First Alert Weather In-Depth: It’s nice to see the colors, but not to breathe the air

ROCHESTER, N.Y. – Any conversation about the atmosphere has to include what is happening as a result of the smoke being produced by the Canadian wildfires. One question that has been asked is how and where the smoke particles are being measured in the Rochester area. After all, there has to be some kind of instrumentation. The New York State Department of Environmental Conservation is measuring the air right along Route 490. The DEC is measuring everything from CO2 (carbon dioxide) to nitrous oxide. But in this case, we are most interested in what is called “particulate matter”. Too much of that material is a health concern. Specifically, it is the amount of particles that are in the air around Rochester from the smoky wildfires.

On a personal level, I can say it is much more pleasant to be breathing the air inside a building, rather outside. But what about those red sunsets? Some have said that red sky has looked ominous at times. So what is going on why does the sun appear red?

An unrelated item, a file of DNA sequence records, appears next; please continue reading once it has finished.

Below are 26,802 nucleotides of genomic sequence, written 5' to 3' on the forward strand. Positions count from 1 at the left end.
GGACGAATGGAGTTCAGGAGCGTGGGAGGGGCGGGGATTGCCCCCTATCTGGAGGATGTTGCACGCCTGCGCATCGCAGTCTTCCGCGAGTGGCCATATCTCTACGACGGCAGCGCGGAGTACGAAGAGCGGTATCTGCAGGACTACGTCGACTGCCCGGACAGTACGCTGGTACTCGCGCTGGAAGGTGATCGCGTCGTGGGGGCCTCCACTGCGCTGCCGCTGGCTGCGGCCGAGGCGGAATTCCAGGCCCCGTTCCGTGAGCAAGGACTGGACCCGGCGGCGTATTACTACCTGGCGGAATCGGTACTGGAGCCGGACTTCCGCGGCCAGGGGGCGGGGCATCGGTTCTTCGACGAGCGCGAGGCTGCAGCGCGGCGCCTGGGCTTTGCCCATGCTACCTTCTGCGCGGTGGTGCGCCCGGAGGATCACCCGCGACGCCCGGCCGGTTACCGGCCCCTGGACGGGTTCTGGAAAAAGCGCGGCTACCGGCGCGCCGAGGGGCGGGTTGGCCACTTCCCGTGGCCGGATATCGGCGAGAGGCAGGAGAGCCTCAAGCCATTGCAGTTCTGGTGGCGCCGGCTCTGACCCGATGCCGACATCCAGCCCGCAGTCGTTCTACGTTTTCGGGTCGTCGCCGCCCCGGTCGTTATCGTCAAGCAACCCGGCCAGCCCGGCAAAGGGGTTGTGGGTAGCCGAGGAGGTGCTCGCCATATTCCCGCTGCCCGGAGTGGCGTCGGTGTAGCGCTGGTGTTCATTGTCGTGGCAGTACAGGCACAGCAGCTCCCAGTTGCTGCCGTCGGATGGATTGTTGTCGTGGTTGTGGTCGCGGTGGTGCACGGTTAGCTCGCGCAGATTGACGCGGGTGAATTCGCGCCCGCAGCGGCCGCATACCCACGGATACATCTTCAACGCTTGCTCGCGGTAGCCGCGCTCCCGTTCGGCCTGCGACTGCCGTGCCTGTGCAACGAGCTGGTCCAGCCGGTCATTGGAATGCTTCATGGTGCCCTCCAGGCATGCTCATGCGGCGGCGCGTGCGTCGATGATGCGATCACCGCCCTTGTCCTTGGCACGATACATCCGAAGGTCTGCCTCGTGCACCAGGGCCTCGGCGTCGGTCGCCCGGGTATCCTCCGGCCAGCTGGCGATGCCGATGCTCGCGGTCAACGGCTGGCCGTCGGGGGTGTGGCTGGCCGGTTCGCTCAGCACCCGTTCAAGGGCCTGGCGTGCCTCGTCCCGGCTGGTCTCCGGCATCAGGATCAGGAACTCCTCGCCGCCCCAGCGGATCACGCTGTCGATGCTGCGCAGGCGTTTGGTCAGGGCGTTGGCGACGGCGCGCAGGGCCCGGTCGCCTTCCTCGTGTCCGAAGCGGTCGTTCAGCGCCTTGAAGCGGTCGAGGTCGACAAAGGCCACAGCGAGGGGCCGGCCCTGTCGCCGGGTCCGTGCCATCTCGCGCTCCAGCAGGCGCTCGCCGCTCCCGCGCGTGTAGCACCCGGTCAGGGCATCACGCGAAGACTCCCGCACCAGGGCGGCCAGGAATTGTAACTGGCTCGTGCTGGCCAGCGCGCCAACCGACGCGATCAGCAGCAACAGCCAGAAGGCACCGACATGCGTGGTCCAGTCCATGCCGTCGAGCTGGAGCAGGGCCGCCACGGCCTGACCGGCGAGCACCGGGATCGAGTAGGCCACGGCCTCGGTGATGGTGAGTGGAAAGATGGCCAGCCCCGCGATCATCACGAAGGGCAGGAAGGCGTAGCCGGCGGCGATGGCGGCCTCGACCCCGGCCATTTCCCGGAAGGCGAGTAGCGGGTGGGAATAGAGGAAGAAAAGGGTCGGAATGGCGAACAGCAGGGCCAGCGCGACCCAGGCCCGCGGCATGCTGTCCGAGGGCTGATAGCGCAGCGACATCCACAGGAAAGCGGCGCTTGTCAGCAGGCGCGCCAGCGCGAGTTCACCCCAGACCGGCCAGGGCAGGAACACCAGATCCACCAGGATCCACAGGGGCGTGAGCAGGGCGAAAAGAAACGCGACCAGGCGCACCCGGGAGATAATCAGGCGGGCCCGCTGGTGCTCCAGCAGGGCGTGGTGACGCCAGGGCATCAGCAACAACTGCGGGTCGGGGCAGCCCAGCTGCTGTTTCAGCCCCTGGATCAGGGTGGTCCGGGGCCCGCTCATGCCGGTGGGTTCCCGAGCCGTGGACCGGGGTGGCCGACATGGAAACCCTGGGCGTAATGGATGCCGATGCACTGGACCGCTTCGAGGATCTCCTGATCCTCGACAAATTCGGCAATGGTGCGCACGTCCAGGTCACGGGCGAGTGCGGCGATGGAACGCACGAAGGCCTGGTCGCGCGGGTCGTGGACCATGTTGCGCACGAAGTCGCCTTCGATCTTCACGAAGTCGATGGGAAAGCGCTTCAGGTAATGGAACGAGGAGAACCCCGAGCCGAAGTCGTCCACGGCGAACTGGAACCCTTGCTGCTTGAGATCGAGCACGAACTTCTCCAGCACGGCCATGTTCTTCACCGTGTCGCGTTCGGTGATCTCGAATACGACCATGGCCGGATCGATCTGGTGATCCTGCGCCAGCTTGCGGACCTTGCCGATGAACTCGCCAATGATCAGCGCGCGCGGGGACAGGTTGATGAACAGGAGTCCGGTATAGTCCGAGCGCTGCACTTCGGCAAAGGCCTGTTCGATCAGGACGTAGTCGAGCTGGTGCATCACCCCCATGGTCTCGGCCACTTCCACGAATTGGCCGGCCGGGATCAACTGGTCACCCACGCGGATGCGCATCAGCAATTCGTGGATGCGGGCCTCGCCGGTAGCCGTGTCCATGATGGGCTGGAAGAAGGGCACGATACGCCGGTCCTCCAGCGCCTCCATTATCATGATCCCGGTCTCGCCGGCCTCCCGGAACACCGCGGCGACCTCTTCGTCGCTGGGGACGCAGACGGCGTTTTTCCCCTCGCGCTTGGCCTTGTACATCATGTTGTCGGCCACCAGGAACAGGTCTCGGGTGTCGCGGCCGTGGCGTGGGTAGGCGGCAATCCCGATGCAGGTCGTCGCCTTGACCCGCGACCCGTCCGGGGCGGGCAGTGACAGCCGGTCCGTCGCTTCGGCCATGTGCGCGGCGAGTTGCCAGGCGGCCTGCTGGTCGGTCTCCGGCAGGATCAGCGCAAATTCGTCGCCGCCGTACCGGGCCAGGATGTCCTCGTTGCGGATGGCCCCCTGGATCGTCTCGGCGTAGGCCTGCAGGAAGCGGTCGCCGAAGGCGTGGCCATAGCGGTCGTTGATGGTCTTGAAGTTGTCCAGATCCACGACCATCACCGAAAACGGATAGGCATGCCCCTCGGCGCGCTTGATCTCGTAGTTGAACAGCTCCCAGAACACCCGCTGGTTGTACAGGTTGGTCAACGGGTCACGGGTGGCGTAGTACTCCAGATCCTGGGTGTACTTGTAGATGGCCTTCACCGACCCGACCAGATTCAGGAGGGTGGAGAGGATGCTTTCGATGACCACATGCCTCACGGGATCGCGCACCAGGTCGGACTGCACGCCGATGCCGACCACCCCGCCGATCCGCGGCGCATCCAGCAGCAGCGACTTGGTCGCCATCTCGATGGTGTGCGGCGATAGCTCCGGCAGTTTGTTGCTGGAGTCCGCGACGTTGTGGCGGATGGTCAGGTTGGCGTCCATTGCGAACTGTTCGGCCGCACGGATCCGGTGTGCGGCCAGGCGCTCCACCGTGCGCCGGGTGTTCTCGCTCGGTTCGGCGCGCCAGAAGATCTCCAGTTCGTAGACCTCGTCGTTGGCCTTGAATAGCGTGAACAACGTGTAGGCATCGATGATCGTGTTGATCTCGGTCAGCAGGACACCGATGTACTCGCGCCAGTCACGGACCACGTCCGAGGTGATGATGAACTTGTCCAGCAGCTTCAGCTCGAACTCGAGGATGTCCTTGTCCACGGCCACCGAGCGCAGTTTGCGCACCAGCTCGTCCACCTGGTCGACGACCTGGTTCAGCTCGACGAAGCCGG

This is the science behind the color. The visible light is continuously coming in from the sun and even though we usually cannot see it, this light has all levels of the color spectrum. Think of it like the colors of the rainbow or maybe using a glass prism. That prism can split the visible light into the spectrum of those colors. The smoke is actually blocking and scattering portions of that light and as a result, we are only seeing the red portions of the spectrum.

So, today we can say it is nice to see the red color, but obviously it is not nice to breathe the smoky atmosphere.